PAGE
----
Later that same day, hubby and I drove out to Annapolis to tour a midwifery center that had come highly recommended by a coworker. I couldn't drive because my right hand hurt like crazy every time I moved it the slightest bit and was tender to the touch from my wrist to halfway to my fingers. We got there, initially had trouble finding the place, because it's in the center of a large hospital complex, and then were told that the tour and interview was scheduled for the 15th. Someone had made a scheduling error on their part, because I had two separate emails that said that my tour and interview would be on the 9th and my first appointment was to be on the 15th. So they ended up giving us the tour and doing the interview anyway. The midwife who showed us around was incredibly nice and immediately put me at my ease. She showed us the delivery rooms and attached bathrooms with jacuzzi tubs. The only medical apparatus to be seen was a portable station that the NICU at the hospital insists they have on hand for emergencies. She also sat down and patiently answered our questions. One thing that made me even more furious about the 3-hour glucose test, was that when I told her about it, she not only questioned why they would even make me take an early 1-hour test since I have no history of diabetes in my family, but that their "too high" is 149 and my 130 was well within what they consider a normal range.

She told me about their policy of viewing birth as a natural process instead of a disease that needs to be cured, the fact that they have privileges at the attached hospital so the midwives will still be able to deliver the child even if there are complications or I change my mind about getting an epidural, and several other points that really appealed to me. It put me at ease with the idea of the delivery and gave me some hope that I might actually get through this. I was more than happy to fire my other doctors and transfer the rest of my pre-natal care to the center.

Wednesday, August 27, 2014

Big Announcement

So I have a big announcement and explains why I've been largely absent from both blogging and even sewing the last few weeks/months.

Meet the seedling. My due date is February 24. I'm now 14 weeks along and officially in my second trimester and really hoping that I get some energy and motivation back soonest. I have a baby quilt to make for my sister who is due at the beginning of January, as well as one for myself. I already know what I'm going to do for the seedling's baby quilt, so that's one large hurdle out of the way.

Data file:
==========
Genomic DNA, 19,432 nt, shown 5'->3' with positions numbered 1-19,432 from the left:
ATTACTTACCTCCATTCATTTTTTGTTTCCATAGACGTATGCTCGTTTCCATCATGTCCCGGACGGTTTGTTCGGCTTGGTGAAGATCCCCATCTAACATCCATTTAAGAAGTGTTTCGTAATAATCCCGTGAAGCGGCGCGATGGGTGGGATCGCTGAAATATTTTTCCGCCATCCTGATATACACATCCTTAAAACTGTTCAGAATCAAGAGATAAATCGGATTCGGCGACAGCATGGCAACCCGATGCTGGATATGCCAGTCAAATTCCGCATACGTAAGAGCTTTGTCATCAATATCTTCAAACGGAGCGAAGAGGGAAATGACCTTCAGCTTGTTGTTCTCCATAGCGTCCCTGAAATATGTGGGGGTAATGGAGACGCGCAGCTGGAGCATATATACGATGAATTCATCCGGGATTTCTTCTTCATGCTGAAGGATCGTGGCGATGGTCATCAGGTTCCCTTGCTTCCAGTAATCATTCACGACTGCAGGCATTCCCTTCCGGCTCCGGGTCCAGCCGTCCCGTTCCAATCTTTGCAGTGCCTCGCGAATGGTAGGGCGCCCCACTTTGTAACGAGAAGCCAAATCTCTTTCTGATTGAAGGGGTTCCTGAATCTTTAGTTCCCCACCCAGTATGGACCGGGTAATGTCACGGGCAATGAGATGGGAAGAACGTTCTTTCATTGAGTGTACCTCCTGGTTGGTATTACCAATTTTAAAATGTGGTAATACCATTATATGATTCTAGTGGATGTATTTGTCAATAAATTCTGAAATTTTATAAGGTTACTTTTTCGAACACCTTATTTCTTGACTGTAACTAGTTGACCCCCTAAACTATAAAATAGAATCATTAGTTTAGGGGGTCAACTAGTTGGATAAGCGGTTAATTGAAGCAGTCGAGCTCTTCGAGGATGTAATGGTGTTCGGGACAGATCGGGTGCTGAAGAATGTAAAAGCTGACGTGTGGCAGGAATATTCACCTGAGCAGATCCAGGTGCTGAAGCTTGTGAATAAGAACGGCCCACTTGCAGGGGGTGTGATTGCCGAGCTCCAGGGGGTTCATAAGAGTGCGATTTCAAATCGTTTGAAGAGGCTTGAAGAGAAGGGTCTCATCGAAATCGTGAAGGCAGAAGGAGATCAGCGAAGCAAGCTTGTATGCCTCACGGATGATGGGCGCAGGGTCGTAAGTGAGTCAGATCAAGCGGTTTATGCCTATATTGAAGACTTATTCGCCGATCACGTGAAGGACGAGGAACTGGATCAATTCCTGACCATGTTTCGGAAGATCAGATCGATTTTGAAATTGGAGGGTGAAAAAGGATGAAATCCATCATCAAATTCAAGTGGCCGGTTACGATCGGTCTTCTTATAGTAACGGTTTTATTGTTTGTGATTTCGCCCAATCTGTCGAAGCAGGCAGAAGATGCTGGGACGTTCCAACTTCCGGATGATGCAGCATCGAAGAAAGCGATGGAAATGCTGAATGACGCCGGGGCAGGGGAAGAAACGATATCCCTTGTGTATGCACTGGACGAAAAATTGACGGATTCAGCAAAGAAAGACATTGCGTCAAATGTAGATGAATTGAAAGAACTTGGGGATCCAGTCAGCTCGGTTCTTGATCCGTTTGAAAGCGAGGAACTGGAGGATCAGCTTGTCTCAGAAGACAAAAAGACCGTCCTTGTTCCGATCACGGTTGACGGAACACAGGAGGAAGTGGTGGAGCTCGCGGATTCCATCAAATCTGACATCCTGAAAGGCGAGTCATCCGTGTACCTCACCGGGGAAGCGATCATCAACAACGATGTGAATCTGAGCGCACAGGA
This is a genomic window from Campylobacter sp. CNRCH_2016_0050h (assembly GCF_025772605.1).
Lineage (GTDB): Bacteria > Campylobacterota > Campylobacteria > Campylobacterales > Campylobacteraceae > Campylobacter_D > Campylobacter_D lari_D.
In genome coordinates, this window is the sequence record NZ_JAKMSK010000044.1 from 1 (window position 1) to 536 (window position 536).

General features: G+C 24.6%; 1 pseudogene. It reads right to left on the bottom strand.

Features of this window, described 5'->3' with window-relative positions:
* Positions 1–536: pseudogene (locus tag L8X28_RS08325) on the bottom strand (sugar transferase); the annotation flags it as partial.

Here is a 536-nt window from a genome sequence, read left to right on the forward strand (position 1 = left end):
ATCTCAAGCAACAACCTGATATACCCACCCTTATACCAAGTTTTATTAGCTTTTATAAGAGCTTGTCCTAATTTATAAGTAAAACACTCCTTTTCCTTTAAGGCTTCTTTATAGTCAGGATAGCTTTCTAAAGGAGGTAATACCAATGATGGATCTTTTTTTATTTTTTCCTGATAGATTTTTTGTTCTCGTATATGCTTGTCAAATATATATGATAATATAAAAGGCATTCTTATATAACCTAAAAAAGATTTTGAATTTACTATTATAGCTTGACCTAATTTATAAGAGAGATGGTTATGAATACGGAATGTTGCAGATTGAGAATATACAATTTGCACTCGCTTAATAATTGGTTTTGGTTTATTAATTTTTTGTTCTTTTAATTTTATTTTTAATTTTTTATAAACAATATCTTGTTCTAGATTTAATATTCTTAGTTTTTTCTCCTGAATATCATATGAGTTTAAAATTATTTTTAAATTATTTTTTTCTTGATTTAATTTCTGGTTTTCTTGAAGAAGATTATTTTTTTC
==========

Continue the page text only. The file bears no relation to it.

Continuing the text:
I am planning on a small version of the "Project of Doom" bookshelf quilt from Fandom in Stitches. But using some of their other patterns to fill in the little knick knacks on the bookshelf, not just Harry Potter ones. I think I'm going to keep either Hedwig or the Golden Snitch and replace everything else with one item from LotR, one from Beauty and the Beast, etc. Then I plan to embroider the spines of the books with Children's and Young Adult book titles. Pretty much anything I plan to read to my kid(s) while they're too young to read themselves (we're planning on eventually having two).

I apologize that I still have not picked any winners for the For Pinks Sakes give-away. I promise I haven't forgotten, but it's been all I can do to get home and eat something the last couple of weeks, much less try and figure out how many entries each person should get.

Saturday, August 2, 2014

For Pinks Sakes Give Away

Thanks for stopping by for the Give Away of my For Pinks Sakes Blog Hop. I hosted the blog hop to raise funds for my mother-in-law's medical expenses. My mother-in-law is a wonderful woman, who has stayed upbeat and positive throughout her battle, but the medical bills from several surgeries, radiation and chemotherapy treatments have left her and her husband with a huge amount of medical bills and have put a major damper on her spirits and her joy at being cancer free after two years. It would be amazing, if you'd consider contributing towards those medical bills. There is a link here or on the right side of my blog.

The amazing ladies who graciously agreed to participate in this blog hop all made a pink block and sent it to me to make into a quilt to donate to the Lemmen-Holton Cancer Pavilion in Grand Rapids, MI where my mother-in-law has had all of her cancer treatments. You are still welcome to join in and make one too. Instructions can be found here.

Now to the give-away. I found some great sponsors: Pink Chalk Fabrics, the Fat Quarter Shop, and Pink Castle Fabrics.

The Fat Quarter Shop is contributing a $75 gift certificate, which I will draw for first to give everyone an equal chance at it.
In addition to the gift certificate, they are also contributing a bundle of Project Pink (how perfect is that?!)
Project Pink Fat Quarter Bundle Rosemarie Lavin for Windham Fabrics
Pink Chalk Fabrics is contributing a color stack of Rosey Cheeks (apologies for the shadow on the picture, I took it real quick just before posting this).
And a color stack of Vibrant Rose.
The give-away is now closed. I will be doing the drawing by writing everyone's names on pieces of papers because there's just too many comments for me to create otherwise. The gift certificate and the color stacks are open to all participants, the other two bundles are open only to participants from the US.
Please make sure to include the following information in EACH comment: 1) if you're an international participant and 2) your email address. If I can't reach you within a week after the give-away closes I'll choose another winner.
Now for how you can enter to win one of these amazing items: